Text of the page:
Access: (i) Tarmac roads to the Marangu park gates. Nairobi to Namanga, 170km. Namanga to Arusha, 110km. Arusha to Moshi, 90km. Moshi to Himo, 27km. Himo to Marangu, 10km. Marangu to Marangu Park Gate, 7km. (ii) For Umbwe take the Moshi-Arusha road; 2km from Moshi dirt roads north lead to Umbwe in a further 14km. A dirt track continues for 3km to Kifuni and the park check point. Vehicles will not be allowed beyond here; the track enters the forest and becomes narrow and steep. (iii) For Machame take the Moshi-Arusha road for 9km to where a tarmac road north leads in 14km to Machame village. It is possible to drive with difficulty for another 6km. The park check point is at the edge of the forest. (iv) For Lemosho Route turn off the Moshi-Arusha road and drive through Ngare Nairobi on to Londorossi and the Shira Route Park Gate. Now a rough track leads into the forest and hence Lemosho Glades. This can be a very difficult drive in wet conditions.

Buses and matatus go from Nairobi to Namanga and on to Moshi regularly. From there, Marangu, Machame and Umbwe are all served by buses, matatus and taxis. Kilimanjaro International Airport lies just off the Moshi-Arusha road, 34km from Moshi. If travelling to or from Mombasa, the Taveta crossing may be used. Good services from Nairobi to Moshi include Davano's, tel: 222002 Nairobi and Riverside Shuttle (http://www.riverside-shuttle.com). Both are about $35 one way.

Kilimanjaro Location
Access to Kilimanjaro

 
Routes on Kibo
Routes on Kibo

 
Kilimanjaro Area
Kilimanjaro Area

 
Kibo Map
Kibo Area Map

 
Kilimanjaro from Moshi area
Kilimanjaro from Moshi area

 
In the forest
In the forest

 
Summit Ice Cliffs
Summit Ice Cliffs

 
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WALKING ROUTES

Normal route: from the Marangu Gate (1980m) a wide path leads through forest to the Mandara Hut, 2700m (4h). A path further W, starting just beyond the park gate, is 30 min longer but passes through some of the most beautiful forest hereabouts. In descent the start is clearly marked, about lh below Mandara. Maundi Crater and viewpoint provides a pleasant 30 min excursion from Mandara.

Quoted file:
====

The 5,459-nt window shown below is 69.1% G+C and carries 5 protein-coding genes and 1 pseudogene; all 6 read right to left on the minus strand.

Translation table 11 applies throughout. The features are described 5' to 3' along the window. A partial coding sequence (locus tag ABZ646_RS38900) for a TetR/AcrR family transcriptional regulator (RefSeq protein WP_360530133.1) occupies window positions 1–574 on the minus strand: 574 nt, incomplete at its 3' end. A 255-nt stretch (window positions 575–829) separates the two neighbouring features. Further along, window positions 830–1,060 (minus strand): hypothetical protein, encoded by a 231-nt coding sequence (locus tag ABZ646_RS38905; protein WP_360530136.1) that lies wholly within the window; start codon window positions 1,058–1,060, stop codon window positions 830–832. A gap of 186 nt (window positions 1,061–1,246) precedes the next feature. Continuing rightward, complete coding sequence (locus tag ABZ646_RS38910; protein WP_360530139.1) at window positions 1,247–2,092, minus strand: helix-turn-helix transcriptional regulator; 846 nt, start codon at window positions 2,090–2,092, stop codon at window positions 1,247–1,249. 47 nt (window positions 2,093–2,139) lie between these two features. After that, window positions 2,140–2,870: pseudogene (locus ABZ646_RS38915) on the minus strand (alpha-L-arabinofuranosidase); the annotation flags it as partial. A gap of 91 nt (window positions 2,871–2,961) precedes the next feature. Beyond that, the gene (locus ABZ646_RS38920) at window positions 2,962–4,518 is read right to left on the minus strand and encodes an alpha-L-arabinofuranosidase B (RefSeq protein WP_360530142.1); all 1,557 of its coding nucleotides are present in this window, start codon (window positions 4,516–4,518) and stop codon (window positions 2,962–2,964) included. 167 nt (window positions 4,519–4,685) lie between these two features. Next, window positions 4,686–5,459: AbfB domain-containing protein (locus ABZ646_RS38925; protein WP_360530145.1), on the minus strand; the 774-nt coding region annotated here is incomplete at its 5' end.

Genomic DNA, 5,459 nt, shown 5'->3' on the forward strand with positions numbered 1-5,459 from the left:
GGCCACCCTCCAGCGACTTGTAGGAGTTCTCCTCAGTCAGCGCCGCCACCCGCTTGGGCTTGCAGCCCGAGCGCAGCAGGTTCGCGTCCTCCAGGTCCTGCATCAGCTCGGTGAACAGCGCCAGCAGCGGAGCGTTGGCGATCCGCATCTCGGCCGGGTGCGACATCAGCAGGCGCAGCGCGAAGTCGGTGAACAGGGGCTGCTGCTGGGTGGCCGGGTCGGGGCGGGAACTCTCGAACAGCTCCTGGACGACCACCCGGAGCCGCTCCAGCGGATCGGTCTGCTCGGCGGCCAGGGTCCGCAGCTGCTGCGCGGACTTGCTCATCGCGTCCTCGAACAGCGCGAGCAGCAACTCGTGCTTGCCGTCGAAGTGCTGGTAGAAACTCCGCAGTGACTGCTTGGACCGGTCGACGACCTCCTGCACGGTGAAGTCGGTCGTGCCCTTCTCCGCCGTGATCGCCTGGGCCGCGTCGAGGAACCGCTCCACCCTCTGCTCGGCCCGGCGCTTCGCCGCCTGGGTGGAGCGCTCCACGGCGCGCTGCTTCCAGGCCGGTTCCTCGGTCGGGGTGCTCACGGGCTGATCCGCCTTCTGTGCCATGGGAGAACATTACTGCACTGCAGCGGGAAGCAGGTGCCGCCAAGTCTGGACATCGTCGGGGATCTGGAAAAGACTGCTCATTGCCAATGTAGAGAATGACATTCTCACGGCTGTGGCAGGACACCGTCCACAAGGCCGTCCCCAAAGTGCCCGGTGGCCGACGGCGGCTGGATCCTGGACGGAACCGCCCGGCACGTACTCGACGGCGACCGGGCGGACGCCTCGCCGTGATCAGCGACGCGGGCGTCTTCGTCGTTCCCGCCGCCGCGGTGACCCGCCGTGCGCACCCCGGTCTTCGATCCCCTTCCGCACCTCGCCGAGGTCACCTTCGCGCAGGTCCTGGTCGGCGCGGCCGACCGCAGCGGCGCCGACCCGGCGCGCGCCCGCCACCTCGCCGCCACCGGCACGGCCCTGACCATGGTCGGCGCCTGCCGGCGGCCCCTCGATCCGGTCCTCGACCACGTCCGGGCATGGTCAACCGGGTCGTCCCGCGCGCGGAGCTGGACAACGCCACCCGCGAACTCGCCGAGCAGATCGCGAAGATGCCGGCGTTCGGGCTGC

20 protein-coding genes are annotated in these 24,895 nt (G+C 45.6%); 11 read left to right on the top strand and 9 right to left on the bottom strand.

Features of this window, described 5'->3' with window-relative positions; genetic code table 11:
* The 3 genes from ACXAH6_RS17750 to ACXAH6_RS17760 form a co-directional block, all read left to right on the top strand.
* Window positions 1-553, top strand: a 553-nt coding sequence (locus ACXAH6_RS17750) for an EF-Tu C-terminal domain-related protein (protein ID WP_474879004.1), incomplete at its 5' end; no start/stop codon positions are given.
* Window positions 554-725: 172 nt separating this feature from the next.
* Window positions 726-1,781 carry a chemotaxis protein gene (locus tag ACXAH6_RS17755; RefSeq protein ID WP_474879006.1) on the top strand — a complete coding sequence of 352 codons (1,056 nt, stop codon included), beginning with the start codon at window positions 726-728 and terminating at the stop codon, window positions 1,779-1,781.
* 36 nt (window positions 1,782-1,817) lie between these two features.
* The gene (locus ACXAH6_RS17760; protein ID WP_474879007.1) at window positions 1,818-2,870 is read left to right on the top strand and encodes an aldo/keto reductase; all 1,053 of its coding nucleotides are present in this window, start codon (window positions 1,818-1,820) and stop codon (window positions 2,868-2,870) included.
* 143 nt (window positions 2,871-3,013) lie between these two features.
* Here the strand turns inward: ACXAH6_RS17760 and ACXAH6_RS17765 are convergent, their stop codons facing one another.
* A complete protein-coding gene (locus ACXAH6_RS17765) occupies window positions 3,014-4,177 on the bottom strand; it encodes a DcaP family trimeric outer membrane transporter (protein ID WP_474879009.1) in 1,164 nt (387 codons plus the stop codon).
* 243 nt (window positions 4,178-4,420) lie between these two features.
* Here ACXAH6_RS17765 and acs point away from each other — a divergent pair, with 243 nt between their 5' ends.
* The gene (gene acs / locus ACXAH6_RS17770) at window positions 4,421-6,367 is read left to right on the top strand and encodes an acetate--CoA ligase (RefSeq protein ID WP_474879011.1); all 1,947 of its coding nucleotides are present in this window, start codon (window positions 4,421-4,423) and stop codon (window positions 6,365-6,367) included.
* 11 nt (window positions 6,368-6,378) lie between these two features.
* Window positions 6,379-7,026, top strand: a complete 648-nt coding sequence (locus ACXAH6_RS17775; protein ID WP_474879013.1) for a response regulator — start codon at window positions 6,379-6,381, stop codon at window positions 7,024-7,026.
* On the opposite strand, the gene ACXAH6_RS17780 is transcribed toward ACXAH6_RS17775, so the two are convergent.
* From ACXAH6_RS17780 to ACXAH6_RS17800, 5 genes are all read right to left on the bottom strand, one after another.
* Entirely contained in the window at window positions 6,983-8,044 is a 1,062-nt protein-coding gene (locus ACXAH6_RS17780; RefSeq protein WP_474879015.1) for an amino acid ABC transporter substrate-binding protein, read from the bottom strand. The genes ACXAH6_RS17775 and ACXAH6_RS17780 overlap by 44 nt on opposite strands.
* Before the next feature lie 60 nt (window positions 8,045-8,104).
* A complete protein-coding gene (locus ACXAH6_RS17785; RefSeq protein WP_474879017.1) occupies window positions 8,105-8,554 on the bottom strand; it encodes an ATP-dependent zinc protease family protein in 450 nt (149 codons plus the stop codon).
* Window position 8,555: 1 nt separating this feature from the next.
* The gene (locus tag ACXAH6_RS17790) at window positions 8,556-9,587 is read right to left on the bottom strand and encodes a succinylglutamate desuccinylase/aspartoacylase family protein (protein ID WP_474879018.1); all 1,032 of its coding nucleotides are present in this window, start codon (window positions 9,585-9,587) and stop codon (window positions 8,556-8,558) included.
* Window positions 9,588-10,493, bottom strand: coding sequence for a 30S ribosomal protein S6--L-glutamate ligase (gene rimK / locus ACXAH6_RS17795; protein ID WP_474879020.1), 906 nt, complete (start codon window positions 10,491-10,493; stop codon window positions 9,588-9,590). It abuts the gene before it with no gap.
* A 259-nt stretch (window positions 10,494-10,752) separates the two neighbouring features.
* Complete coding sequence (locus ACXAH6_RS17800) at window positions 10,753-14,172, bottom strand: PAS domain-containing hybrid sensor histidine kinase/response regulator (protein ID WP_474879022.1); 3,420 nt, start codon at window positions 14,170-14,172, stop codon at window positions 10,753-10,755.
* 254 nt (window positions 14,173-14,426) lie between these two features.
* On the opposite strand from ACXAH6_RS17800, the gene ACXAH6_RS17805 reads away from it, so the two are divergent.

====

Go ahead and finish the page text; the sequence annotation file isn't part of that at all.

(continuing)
Shortly after leaving the Mandara Hut the forest gives way to giant heather, then moorland; the roomy Horombo huts are situated in this zone at 3700m (5h). Not far beyond these huts a faint but well marked trail traverses off left to the Barranco Hut; a long day's walk. On our route, higher up the vegetation thins and the last water trickle is passed. The path continues to the gravelly Saddle which is crossed at length to the Kibo Huts (4703m), situated below the Kibo scree slopes (5h). If there is little snow, water may have to be carried up to here. Starting well before dawn, climb the tedious scree to the crater rim and Gillman's Point (5680m) (5h). For this achievement a certificate is given at the park gate. Now more easily along the crater rim for about 1.5km to Uhuru Peak (1h30). In descent each leg can be done in 3h. The huts on this route are comfortable and camping is no cheaper. All of them have radios.

Umbwe route: on this and the next routes water is scarce. Carry an adequate supply, as dehydration accentuates altitude sickness. From Kifuni (1500m) an old vehicle track continues about 7km in forest (3h). A marked path turns left off this and in 3km a stream and possible campsite are reached (2h). Now steeply through forest with glimpses of Kibo above and the gorge below. At 2940m overhangs are reached, good shelters. Water is available in a slow moving stream about 50m below (3h). Soon the forest ends and the path proceeds along a spectacular narrow ridge. At 3500m a cave (water 10 min away) could be used as a shelter, but it is better to continue to the Barranco Hut at 3900m. This is beautifully situated at the upper limit of the heather zone and commands superb views of the southern ice cliffs and the Breach Wall; water nearby (5h). 30 min east of the hut, following the Kibo South Circuit to the Horombo huts, a stream is crossed before climbing steeply up the side wall of the valley; at this point there is a fine bivouac boulder.